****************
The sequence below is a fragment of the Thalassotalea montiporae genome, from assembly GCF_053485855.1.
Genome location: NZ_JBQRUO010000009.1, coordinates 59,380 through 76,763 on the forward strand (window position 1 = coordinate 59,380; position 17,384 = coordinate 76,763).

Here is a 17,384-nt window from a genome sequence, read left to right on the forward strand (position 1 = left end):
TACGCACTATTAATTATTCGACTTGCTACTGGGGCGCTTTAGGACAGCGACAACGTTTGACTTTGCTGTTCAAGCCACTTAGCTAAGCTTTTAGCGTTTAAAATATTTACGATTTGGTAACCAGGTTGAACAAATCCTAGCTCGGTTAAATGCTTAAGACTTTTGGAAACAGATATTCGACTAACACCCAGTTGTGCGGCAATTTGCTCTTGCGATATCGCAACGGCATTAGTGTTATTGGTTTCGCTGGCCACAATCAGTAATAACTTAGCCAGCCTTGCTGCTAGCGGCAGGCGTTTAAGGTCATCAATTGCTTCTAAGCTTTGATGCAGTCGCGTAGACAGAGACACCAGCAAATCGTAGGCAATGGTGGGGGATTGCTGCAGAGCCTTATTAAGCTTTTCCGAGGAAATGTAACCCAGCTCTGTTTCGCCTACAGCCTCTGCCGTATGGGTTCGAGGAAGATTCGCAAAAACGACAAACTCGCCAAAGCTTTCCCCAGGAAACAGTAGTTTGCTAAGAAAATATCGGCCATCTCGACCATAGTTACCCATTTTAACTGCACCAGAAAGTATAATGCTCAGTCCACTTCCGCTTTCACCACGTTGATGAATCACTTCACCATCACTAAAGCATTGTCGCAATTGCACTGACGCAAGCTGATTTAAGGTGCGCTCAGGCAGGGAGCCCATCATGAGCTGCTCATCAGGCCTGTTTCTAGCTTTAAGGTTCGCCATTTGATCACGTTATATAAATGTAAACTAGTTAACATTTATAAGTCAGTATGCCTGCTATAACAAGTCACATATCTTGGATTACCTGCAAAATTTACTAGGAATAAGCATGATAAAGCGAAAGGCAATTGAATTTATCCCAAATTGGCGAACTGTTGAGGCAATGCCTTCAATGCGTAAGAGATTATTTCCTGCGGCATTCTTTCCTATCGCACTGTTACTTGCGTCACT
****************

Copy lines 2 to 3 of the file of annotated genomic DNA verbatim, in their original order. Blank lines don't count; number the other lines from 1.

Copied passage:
Genome location: NZ_JBQRUO010000009.1, coordinates 59,380 through 76,763 on the forward strand (window position 1 = coordinate 59,380; position 17,384 = coordinate 76,763).

Here is a 17,384-nt window from a genome sequence, read left to right on the forward strand (position 1 = left end):